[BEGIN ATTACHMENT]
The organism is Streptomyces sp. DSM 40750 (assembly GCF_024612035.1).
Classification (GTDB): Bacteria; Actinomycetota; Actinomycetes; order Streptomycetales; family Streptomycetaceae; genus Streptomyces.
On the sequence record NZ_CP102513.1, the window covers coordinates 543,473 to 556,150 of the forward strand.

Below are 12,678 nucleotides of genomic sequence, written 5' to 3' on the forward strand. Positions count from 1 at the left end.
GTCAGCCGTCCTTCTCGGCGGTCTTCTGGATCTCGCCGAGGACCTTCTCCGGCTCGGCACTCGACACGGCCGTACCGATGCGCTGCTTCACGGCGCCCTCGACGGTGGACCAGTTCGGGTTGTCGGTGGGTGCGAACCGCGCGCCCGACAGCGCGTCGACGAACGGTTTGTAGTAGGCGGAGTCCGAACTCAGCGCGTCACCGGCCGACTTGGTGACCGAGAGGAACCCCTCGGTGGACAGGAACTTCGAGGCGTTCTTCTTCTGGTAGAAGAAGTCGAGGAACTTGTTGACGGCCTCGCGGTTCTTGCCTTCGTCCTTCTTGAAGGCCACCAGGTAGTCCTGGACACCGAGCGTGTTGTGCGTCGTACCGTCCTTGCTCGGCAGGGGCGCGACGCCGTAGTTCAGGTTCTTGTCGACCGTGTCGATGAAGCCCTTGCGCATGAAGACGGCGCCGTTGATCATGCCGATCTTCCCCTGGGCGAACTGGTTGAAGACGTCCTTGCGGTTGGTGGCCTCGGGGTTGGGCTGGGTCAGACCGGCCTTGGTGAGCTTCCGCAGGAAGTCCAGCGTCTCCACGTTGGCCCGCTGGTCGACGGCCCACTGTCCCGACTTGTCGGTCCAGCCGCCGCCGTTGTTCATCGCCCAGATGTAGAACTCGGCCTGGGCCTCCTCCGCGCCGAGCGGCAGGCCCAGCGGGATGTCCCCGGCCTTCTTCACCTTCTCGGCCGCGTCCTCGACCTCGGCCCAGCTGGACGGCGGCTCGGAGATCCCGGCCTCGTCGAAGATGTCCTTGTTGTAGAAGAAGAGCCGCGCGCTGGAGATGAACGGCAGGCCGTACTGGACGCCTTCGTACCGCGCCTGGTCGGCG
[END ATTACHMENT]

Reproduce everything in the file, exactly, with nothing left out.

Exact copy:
The organism is Streptomyces sp. DSM 40750 (assembly GCF_024612035.1).
Classification (GTDB): Bacteria; Actinomycetota; Actinomycetes; order Streptomycetales; family Streptomycetaceae; genus Streptomyces.
On the sequence record NZ_CP102513.1, the window covers coordinates 543,473 to 556,150 of the forward strand.

Below are 12,678 nucleotides of genomic sequence, written 5' to 3' on the forward strand. Positions count from 1 at the left end.
GTCAGCCGTCCTTCTCGGCGGTCTTCTGGATCTCGCCGAGGACCTTCTCCGGCTCGGCACTCGACACGGCCGTACCGATGCGCTGCTTCACGGCGCCCTCGACGGTGGACCAGTTCGGGTTGTCGGTGGGTGCGAACCGCGCGCCCGACAGCGCGTCGACGAACGGTTTGTAGTAGGCGGAGTCCGAACTCAGCGCGTCACCGGCCGACTTGGTGACCGAGAGGAACCCCTCGGTGGACAGGAACTTCGAGGCGTTCTTCTTCTGGTAGAAGAAGTCGAGGAACTTGTTGACGGCCTCGCGGTTCTTGCCTTCGTCCTTCTTGAAGGCCACCAGGTAGTCCTGGACACCGAGCGTGTTGTGCGTCGTACCGTCCTTGCTCGGCAGGGGCGCGACGCCGTAGTTCAGGTTCTTGTCGACCGTGTCGATGAAGCCCTTGCGCATGAAGACGGCGCCGTTGATCATGCCGATCTTCCCCTGGGCGAACTGGTTGAAGACGTCCTTGCGGTTGGTGGCCTCGGGGTTGGGCTGGGTCAGACCGGCCTTGGTGAGCTTCCGCAGGAAGTCCAGCGTCTCCACGTTGGCCCGCTGGTCGACGGCCCACTGTCCCGACTTGTCGGTCCAGCCGCCGCCGTTGTTCATCGCCCAGATGTAGAACTCGGCCTGGGCCTCCTCCGCGCCGAGCGGCAGGCCCAGCGGGATGTCCCCGGCCTTCTTCACCTTCTCGGCCGCGTCCTCGACCTCGGCCCAGCTGGACGGCGGCTCGGAGATCCCGGCCTCGTCGAAGATGTCCTTGTTGTAGAAGAAGAGCCGCGCGCTGGAGATGAACGGCAGGCCGTACTGGACGCCTTCGTACCGCGCCTGGTCGGCG